Book Trailer: https://youtu.be/5Be6x31jUgs
Meet the Author: https://youtu.be/hHQh7-MVEN0
Raveno Hoviir didn’t suffer incompetence. He didn’t suffer anything without consequence, a policy his crew was testing time and again lately and without any perceivable sign of becoming more competent. His reputation, carefully cultivated over a long and brutal career, was usually incentive enough to inspire obedience. He couldn’t let that reputation crack, not for anything: not for his morals as he punished decent soldiers for mistakes that didn’t warrant such severity; not for his soul as he led abominable missions to maintain alliances with Bazail, Iroan, and Fray; not for his body as he’d gone to unmatched extremes to prove his loyalty to Cilvril s’Hvri Josairo.
He played the villain in service to his people, a role as necessary as it was revolting.
During Josairo’s early reign as Cilvril s’Hvri, the killing hand of Havar, he’d been the strength and armor their planet had needed to survive what historians now referred to as the War of Wrath’s Will. After bolstering their military forces and gaining the autonomy to wield them as he deemed necessary, Josairo achieved what four previous Cilvrili s’Hvri had died failing to accomplish: He’d secured Havar’s independence from her sister planet, Haven, and ended years of oppression and tyranny.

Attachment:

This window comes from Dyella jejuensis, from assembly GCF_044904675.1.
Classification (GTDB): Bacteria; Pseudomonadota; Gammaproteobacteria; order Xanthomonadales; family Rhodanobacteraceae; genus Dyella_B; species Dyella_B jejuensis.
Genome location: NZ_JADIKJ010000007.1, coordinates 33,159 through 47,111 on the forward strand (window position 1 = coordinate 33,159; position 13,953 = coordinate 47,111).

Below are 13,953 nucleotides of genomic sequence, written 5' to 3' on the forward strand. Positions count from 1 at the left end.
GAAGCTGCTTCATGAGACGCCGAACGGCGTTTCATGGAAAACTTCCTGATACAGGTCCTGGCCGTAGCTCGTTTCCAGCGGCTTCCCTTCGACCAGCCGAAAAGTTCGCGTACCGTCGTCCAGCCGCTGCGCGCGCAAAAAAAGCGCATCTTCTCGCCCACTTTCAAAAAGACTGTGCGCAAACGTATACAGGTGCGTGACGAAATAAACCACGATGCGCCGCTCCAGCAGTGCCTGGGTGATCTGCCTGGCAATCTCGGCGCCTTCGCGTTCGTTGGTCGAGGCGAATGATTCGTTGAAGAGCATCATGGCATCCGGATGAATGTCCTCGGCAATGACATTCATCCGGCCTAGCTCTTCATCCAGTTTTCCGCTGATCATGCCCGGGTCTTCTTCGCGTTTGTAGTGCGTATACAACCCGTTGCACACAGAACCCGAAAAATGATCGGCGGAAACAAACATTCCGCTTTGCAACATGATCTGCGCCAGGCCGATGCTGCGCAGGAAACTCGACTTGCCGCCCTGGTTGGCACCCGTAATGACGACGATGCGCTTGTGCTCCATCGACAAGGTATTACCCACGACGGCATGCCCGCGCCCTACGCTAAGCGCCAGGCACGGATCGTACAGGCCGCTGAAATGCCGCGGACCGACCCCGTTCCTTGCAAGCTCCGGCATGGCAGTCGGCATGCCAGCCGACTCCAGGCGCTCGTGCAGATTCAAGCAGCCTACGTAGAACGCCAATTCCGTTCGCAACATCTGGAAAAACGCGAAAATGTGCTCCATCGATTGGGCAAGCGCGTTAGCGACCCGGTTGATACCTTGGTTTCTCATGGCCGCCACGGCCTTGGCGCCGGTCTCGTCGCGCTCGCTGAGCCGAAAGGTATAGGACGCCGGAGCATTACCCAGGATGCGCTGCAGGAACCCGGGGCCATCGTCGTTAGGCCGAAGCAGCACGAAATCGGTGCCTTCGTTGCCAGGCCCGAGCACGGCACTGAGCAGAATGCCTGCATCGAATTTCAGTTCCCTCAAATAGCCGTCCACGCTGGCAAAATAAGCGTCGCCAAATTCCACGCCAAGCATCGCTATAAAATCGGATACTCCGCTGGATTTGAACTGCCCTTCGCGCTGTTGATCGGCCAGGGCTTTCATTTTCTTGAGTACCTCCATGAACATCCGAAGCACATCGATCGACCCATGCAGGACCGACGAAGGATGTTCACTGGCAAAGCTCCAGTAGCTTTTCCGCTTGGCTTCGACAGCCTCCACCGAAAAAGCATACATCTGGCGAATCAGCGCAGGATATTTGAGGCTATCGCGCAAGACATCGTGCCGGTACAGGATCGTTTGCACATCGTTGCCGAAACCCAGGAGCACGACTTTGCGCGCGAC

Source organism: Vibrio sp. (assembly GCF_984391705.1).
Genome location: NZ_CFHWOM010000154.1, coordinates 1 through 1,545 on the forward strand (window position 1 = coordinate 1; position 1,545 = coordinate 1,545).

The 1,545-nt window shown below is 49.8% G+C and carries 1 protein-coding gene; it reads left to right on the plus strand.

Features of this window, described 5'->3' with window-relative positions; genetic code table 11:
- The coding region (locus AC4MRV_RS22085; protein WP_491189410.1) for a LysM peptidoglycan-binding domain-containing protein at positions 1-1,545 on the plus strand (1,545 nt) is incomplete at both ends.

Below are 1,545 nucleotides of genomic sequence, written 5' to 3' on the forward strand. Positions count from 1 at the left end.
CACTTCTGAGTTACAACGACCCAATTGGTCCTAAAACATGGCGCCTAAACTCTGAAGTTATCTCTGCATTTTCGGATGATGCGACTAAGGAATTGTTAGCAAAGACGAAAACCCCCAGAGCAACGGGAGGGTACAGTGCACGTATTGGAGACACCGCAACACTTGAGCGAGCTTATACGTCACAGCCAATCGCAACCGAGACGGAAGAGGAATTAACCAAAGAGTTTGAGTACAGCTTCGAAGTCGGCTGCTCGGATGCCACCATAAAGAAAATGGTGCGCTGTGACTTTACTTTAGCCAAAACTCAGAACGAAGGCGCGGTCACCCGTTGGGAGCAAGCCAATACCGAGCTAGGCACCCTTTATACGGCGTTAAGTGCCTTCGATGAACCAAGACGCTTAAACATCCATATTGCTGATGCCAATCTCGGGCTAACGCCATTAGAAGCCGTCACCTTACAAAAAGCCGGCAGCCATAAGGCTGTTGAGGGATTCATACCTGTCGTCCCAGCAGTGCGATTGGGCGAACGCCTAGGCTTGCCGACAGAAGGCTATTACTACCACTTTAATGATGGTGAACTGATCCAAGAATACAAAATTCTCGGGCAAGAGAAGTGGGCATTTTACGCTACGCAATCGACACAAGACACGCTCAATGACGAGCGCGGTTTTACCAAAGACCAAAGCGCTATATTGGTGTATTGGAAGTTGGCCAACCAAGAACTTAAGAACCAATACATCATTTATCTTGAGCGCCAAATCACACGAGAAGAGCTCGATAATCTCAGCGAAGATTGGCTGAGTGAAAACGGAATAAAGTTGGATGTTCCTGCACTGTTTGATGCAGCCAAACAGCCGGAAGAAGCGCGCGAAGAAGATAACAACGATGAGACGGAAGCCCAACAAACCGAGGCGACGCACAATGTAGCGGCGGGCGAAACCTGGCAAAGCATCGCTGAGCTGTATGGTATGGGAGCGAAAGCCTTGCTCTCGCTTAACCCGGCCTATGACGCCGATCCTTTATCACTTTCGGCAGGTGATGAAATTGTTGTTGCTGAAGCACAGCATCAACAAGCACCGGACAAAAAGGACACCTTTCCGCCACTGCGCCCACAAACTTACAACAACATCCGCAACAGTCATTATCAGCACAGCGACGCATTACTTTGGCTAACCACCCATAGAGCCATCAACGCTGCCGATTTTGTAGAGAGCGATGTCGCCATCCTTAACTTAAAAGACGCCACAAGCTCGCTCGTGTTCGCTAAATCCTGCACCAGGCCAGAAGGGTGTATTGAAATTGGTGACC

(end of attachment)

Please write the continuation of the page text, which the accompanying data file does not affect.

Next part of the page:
Or so the historians claimed and the schools taught. Based on Raveno’s first-hand experience, he often wondered if Josairo hadn’t simply murdered historians until he’d found one willing rewrite the war to his liking.
Nevertheless, however he’d managed to wrest unilateral control of their military and judicial systems, Josairo’s unmatched combat skills ensured he kept it, even as he modified their fleet of luxury destination ships into prison transport vessels. Even as he ordered the abduction and trafficking of innocent, sentient people. Even as the peace and prosperity he’d supposedly achieved following their victory against Haven soured into fear-filled obedience. In earning their independence, the havari had traded a foreign tyrant for a domestic one, and every warrior brave enough to challenge Josairo to a frisaes and legally end his rule had thus far lost.